Architect: Chris Pardo Design: Elemental Architecture Client: Wessman Holdings Location: Memphis, TN Completion Date: Spring 2018

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Adrian Smith + Gordon Gill will transform former Studebaker factory in South Bend, Indiana into tech hub

The former Studebaker car plant in South Bend, Indiana, is undergoing a complete transformation. At nearly a century old, the complex will be reborn as a major technology hub for the entire Midwest. Working on the design is Chicago-based Adrian Smith + Gordon Gill Architecture (AS+GG). Dubbed the Renaissance District, the project broke ground nearly two years ago, with the first phase expected to be completed by this summer. The project is so large that companies have already moved into portions of the former plant. When completed the complex will include a 150,000-square-foot data center, a 230,000-square-foot workspace platform with commercial, incubator, and educational space, a 58,000-square-foot education center with classrooms, learning center, and auditorium, a 88,000-square-foot commerce platform with a fitness center, daycare, retail, and food services, and 100,000 square feet of housing. The large north section of the complex was designed by Detroit-based Albert Kahn in 1923. The six-story reinforced concrete structure was state of the art at the time, designed to host an automobile assembly line. While the process of building cars was generally linear, the AS+GG’s design will enable to the multi-directional, multi-discipline approach of today’s technology industry. The housing in the project will take the form of a long-term hotel and serviced apartments that groups or organizations can rent for weeks, months, or years, depending on their needs. Both the housing portion and commercial portions of the project will include landscaped green roofs and terraces. A large courtyard will also provide outdoor gathering space on the east end of the project. This landscaped courtyard will act as the center of the project for workers and visitors. A 200-seat auditorium will “float” above the east courtyard. The hope is that the project will act as an example for a post-industrial city looking to address economic and development issues on complex sites.
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This Mexican city turned an abandoned rail yard into a 86,000-square-foot museum and arts campus

When asked why he installed his latest public intervention at the Museo Espacio in Aguascalientes, Mexico, French artist Daniel Buren simply said, “Because I was invited.” But it is not difficult to see what makes the Museo Espacio and the larger Macro Espacio para la Cultura y las Artes (MECA) campus desirable for an international artist. Over the past five years the local government has been quietly developing one of the most intriguingly designed arts destinations in North America.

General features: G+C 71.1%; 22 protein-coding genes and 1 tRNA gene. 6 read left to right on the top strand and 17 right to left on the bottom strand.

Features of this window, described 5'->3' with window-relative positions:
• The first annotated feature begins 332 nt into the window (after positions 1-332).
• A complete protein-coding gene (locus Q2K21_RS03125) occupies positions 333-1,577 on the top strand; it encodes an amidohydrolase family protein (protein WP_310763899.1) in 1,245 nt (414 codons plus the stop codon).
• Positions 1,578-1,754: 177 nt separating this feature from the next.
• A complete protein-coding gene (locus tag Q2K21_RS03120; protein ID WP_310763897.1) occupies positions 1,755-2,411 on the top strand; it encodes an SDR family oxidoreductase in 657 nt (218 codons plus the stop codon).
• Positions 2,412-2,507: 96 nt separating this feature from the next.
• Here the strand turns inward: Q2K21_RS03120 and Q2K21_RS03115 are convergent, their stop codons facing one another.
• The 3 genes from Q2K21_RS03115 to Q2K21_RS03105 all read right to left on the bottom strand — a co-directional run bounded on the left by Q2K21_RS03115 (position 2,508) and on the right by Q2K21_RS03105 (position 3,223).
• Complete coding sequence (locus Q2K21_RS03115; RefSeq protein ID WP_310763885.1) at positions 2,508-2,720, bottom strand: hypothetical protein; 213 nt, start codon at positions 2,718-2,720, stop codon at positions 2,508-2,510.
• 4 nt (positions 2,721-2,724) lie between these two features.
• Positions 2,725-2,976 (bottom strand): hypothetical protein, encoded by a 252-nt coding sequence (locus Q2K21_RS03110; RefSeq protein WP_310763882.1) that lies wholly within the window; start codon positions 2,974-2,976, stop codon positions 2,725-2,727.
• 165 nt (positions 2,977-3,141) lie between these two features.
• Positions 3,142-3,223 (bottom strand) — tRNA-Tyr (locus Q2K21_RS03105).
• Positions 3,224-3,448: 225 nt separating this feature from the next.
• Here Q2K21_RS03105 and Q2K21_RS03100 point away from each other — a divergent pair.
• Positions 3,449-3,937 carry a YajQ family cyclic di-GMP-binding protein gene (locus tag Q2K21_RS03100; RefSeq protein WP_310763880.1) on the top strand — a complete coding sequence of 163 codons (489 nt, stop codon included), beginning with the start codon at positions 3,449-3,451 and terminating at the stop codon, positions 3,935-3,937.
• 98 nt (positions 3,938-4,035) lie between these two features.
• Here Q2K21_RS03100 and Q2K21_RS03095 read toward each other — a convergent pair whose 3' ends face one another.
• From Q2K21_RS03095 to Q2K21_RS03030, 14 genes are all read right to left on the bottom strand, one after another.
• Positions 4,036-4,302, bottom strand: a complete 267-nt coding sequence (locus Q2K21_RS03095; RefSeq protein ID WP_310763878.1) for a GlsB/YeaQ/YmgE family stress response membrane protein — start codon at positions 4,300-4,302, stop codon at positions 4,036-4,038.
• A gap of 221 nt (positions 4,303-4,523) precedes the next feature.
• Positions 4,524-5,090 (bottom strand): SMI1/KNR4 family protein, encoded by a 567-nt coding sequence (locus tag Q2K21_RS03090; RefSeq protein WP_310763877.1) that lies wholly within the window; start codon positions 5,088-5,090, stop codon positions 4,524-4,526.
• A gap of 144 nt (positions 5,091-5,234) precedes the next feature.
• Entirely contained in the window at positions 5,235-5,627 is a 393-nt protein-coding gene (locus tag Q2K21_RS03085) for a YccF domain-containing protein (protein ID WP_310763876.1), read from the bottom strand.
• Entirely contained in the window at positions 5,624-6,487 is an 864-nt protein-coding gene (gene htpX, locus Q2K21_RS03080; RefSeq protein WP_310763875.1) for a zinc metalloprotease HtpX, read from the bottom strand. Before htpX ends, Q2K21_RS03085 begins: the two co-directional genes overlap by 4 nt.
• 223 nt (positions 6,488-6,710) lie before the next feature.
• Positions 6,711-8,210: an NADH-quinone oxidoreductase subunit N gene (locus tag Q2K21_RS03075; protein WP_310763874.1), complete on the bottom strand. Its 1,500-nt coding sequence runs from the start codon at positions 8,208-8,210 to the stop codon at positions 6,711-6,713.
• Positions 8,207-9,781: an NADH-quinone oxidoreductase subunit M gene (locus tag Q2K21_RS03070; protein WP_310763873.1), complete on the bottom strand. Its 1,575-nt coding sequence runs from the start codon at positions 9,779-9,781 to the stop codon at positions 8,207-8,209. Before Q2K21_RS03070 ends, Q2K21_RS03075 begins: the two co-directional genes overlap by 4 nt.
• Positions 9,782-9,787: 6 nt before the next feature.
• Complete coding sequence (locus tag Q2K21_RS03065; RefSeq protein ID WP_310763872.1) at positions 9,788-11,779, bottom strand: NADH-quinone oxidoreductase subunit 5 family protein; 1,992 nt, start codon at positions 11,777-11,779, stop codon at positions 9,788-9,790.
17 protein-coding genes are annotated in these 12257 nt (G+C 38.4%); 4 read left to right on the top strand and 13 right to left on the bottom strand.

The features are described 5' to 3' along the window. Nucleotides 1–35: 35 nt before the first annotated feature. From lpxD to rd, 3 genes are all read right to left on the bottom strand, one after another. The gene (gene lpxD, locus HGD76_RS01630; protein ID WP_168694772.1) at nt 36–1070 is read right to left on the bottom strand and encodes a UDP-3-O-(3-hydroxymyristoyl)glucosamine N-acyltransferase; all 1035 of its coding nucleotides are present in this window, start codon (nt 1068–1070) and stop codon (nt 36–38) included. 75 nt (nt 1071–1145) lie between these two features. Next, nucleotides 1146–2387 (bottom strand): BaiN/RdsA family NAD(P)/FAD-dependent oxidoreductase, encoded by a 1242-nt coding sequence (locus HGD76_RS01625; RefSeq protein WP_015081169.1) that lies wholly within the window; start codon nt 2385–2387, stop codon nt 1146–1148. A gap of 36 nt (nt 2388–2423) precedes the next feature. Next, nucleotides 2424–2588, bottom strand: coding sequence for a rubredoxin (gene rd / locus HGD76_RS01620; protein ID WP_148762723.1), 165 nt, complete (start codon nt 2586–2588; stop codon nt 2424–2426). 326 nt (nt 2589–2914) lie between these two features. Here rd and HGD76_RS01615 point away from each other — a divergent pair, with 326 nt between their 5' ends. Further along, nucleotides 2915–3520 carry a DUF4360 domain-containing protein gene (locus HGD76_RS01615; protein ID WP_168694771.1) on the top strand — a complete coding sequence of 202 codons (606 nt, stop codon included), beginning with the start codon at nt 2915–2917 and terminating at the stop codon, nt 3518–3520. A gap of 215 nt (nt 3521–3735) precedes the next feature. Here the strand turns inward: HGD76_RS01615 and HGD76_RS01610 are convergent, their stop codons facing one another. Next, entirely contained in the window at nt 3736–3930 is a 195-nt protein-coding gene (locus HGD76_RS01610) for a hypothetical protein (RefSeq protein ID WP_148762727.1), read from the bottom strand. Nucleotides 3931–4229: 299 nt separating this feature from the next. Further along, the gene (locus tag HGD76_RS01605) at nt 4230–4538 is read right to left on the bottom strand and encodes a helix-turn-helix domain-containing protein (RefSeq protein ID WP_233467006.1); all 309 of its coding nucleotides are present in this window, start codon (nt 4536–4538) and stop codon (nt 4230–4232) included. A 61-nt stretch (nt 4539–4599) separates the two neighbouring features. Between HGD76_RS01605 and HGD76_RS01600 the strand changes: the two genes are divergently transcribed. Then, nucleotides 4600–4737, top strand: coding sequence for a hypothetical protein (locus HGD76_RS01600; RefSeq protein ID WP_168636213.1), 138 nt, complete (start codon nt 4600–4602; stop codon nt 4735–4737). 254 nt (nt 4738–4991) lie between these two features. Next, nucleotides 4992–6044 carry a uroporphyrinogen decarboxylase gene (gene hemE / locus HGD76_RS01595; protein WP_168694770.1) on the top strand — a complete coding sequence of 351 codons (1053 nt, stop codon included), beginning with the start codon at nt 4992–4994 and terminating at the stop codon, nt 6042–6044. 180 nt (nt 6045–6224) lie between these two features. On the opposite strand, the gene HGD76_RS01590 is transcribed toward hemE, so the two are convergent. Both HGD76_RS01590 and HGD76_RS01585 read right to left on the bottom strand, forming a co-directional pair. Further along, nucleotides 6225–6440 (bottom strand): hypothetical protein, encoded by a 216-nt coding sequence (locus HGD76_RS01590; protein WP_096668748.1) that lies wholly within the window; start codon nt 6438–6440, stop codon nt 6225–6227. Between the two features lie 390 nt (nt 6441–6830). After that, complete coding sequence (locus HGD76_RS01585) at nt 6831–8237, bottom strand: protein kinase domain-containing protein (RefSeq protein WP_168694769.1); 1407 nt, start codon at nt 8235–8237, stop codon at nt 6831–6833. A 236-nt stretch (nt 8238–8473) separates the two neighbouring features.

Many municipalities profess a dedication to the arts, but the government of the state of Aguascalientes, with assistance from Mexico’s federal government, has successfully implemented an ambitious master plan that transforms a century old rail yard into MECA, a world-class destination and center for the arts.

Carlos Lozano de la Torre, the governor of Aguascalientes, always viewed the revitalization of the rail yard as a cultural imperative. Established by an American railroad company in 1898, the 200-acre property was shut down by the government in 1991, effectively leaving Aguascalientes without any viable industry. Recognizing an opportunity for “regeneration through culture,” Governor de la Torre assembled a homegrown team including architect José Luis Jiménez García and Aguascalientes Cultural Institute director Dulce María Rivas Godoy to develop a master plan to stealthily transform the industrial structures into modern containers for the arts and connect the campus to the other established arts institutions in the small urban center.

Museo Espacio, one of the first buildings to open, is a generous 86,000-square-foot, intentionally barebones contemporary platform for international artists to display large-scale works of art. The former wood warehouse was revitalized with simple materials that nod to the building’s industrial history—polished concrete, steel, and glass—all seamlessly integrated into the long, wide bays often favored by conceptual artists. Rail tracks weave through the building and the site maintaining the balance between old and new. A custom metal screen wraps the exterior with monumental openings on either end.

In January, Museum Espacio opened with a site-specific installation by Jannis Kounellis, followed by a site-specific intervention by Buren, who has a long-standing relationship with Mexico. Buren’s work, titled Como un juego de nino, fills over 64,000 square feet, creating an exaggerated colorful playground on one side that is mirrored by one devoid of color on the other. Buren, who likes “to work with different spaces as much as possible,” found “the transformation of this space very original. It is very simple, and is so sophisticated in many aspects. They took a lot of care [with the structure], so you have this connection between a very straight, modern view of architecture inside and the shape of an old manufacturing outside. The connection of both is very successful.”